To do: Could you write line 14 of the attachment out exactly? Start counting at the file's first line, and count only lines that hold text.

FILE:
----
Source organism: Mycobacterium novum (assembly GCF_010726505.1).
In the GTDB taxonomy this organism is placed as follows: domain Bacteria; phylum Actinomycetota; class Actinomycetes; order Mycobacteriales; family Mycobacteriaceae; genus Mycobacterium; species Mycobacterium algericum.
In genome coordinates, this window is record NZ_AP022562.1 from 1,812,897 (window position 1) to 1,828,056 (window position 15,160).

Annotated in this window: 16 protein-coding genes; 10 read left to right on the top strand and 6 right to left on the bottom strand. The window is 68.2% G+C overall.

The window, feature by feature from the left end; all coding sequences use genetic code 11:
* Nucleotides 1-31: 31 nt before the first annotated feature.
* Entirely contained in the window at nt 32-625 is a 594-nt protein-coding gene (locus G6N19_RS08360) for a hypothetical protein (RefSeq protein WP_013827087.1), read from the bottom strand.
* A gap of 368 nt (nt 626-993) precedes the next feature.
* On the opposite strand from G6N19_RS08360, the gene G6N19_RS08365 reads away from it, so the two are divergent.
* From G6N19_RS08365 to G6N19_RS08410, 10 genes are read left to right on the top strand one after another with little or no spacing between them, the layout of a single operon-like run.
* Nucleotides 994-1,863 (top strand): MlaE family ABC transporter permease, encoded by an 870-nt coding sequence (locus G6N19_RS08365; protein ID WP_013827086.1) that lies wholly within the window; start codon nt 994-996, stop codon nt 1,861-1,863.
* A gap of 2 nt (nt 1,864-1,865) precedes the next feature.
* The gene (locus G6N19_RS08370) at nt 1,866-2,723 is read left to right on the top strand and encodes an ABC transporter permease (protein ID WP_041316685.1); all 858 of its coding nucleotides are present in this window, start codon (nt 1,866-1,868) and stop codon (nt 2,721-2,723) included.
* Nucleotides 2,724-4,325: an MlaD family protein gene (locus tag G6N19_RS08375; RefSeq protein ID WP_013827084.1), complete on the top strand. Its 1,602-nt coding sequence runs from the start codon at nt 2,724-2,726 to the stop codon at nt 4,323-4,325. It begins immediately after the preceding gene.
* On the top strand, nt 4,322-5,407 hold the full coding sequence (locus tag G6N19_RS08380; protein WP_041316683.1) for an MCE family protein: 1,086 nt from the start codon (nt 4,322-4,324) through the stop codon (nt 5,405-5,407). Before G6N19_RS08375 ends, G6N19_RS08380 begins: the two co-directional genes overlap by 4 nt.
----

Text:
* Nucleotides 2,724-4,325: an MlaD family protein gene (locus tag G6N19_RS08375; RefSeq protein ID WP_013827084.1), complete on the top strand. Its 1,602-nt coding sequence runs from the start codon at nt 2,724-2,726 to the stop codon at nt 4,323-4,325. It begins immediately after the preceding gene.